Thanksgiving ‘Prayers’ for Secular Families

By Wendy Thomas Russell | November 24, 2011 | 2 comments

I recently became a member of a Facebook group called Mothers Beyond Belief, sort of an offshoot of Dale McGowan’s Parenting Beyond Belief community. It’s an online support group for secular moms.

So last week the mother of a 5-year-old shared that her daughter wanted to say a “pray” before meals. The family doesn’t believe, and therefore doesn’t pray, so the mom was looking for other things the family could say instead. I loved the question, especially in light of this particular holiday. Thanksgiving dinner is one of those meals so extraordinary that it practically cries out for some type of deeper acknowledgement. At my house, we usually end up toasting the cook, which is infinitely appropriate but also lacks the power of prayer. Something about joining your hands and closing your eyes and really thinking about what’s been done for you on that day, and throughout the year.

In that spirit, I thought I’d give you a few kid-friendly secular prayers — the first two came out of the Facebook thread, the second two courtesy of Maybe you’ll use them today. Maybe you won’t. But isn’t it nice to have the option? Happy Thanksgiving, everyone.

Now we come together
We are glad to see each other.
All the good things that we share,
come to us with love and care.

Earth we thank you for our food,
for work and play and all that’s good,
for wind and rain and sun above,
but most all for those we love.

We love our bread.
We love our butter.
But most of all,
we love each other.

Thank you for the food we eat.
Thank you for the friends we meet.
Thank you for the birds that sing.
We give thanks for everything.





  1. Rachel says:

    My way of “praying” before meals goes back to my days as a liberal protestant minister engaged in much interfaith social justice work. I shared many meals with people of various faiths (or no faith). Not wanting to offend, but also aware of that lull after a meal has been served but before everyone picks up their forks, I would look around the table (no closing eyes) say something like, “I am so thankful for this time we have together, for this food we are about to eat, and the conversations to take place.” People never seem to be offended by such an expression.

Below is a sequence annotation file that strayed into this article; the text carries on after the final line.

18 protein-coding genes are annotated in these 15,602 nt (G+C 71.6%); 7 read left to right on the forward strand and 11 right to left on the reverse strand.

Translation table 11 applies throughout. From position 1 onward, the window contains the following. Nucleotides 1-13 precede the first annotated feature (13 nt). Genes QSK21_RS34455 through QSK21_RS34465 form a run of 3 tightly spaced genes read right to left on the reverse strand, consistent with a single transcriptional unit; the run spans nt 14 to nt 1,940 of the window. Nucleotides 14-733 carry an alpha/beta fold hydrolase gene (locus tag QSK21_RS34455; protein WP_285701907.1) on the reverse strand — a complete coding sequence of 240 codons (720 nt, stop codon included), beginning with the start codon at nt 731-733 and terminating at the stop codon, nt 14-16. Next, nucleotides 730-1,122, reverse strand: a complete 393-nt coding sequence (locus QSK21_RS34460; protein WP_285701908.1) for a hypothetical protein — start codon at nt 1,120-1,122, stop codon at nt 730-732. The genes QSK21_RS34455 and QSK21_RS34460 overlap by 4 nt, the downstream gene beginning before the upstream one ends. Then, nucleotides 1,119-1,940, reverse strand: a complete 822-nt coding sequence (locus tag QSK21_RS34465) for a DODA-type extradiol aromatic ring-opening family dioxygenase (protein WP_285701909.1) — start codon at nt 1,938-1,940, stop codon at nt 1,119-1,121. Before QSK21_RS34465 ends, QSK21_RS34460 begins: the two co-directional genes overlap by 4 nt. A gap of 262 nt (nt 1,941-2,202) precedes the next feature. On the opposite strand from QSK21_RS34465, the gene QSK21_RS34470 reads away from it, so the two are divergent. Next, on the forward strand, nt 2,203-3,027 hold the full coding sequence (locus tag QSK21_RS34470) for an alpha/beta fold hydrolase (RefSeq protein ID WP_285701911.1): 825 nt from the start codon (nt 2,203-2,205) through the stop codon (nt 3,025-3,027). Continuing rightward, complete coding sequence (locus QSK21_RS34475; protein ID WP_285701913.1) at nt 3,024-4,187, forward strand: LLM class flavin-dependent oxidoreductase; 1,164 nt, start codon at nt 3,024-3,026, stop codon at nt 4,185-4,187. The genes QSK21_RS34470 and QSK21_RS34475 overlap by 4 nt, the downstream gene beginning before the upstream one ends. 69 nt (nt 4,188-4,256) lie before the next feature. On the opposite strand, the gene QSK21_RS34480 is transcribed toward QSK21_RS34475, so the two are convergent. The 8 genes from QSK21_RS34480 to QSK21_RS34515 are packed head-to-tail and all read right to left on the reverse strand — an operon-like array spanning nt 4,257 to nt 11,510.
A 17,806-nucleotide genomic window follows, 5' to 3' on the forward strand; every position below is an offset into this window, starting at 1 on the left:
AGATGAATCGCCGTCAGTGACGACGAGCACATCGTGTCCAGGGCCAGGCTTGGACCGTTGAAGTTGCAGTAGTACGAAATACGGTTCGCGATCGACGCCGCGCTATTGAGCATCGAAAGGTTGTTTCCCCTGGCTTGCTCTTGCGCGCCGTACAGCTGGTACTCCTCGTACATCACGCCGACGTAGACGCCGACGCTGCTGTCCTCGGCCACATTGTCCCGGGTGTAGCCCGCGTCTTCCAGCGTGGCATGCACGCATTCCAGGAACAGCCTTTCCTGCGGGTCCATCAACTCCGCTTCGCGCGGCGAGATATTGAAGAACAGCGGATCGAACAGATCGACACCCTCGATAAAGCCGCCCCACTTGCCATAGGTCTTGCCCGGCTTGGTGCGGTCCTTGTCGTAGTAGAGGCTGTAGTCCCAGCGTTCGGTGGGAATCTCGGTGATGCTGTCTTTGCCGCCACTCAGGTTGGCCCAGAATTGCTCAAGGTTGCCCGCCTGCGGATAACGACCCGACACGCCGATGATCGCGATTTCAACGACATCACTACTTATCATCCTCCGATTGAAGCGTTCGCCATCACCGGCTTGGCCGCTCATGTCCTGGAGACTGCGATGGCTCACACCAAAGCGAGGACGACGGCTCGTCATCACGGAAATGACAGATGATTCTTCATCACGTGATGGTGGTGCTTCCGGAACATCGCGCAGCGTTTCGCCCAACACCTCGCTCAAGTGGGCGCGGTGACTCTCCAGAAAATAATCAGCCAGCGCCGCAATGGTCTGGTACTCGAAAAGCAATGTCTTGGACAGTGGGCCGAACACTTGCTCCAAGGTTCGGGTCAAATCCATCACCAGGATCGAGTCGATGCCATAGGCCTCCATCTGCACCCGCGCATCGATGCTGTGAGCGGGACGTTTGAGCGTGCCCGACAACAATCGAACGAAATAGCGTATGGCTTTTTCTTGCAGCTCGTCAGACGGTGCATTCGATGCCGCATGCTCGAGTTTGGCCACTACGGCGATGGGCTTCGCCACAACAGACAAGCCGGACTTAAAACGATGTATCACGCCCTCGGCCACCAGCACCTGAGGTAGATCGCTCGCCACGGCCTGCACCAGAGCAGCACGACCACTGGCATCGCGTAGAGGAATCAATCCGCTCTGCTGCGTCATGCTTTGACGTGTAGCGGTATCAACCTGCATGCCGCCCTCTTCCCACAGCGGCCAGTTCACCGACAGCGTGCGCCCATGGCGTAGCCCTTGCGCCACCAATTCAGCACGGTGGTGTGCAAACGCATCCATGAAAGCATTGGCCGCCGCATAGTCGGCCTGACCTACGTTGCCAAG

I said something similar on my first date with my partner, who has never professed faith in any god. He responded in kind and then said, “Did we just pray?” But he really liked it. So it continues with us. We pause before each meal, hold hands (only when we are alone), we look at each other, and express our feelings of gratitude, bringing up whatever it is for which we are thankful on that day. The slight pause reminds us to slow down – to enjoy the food and to enjoy the time together – and it takes us out of ourselves and our worries for a moment. It also brings up wonderful conversation topics for over the meal.

    Personally, I have found such “prayers” to be more mindful and intentional – helping me focus on what is really important and setting the tone for the whole meal – than the rote prayers my family or church said when growing up. Those prayers always seemed like the we were standing at the starting line of a race, waiting for the gun shot (or “amen”) to signal the beginning. As a kid, I remember actually saying, “Amen. Dig in.” I wasn’t feeling any gratitude, just a desire to chow down.

    Thanks for sharing these kid-friendly secular prayer.

  2. sarah says:

    Thanks for these! My daughter actually used to use #3 when she was into Madeline.

    I wish that group wasn’t on facebook, it’s such a great idea!

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Due out March 31, Relax, It's Just God: How and Why to Talk to Your Kids About Religion When You're Not Religious offers a well-researched look at a timely subject: secular parenting. With chapters on avoiding indoctrination, talking about death, vaccinating kids against intolerance, dealing with religious baggage, and getting along with religious relatives, the book offers a refreshingly compassionate approach to raising religiously literate, highly tolerant and critically thinking children capable of making up their own minds about what to believe. The book may be pre-ordered by visiting Brown Paper Press.

      Natural Wonderers is my new blog published by the Patheos faith network. An extension of my previous blog — Relax, It's Just God — Natural Wonderers offers stories and advice on raising curious, compassionate children in secular families.
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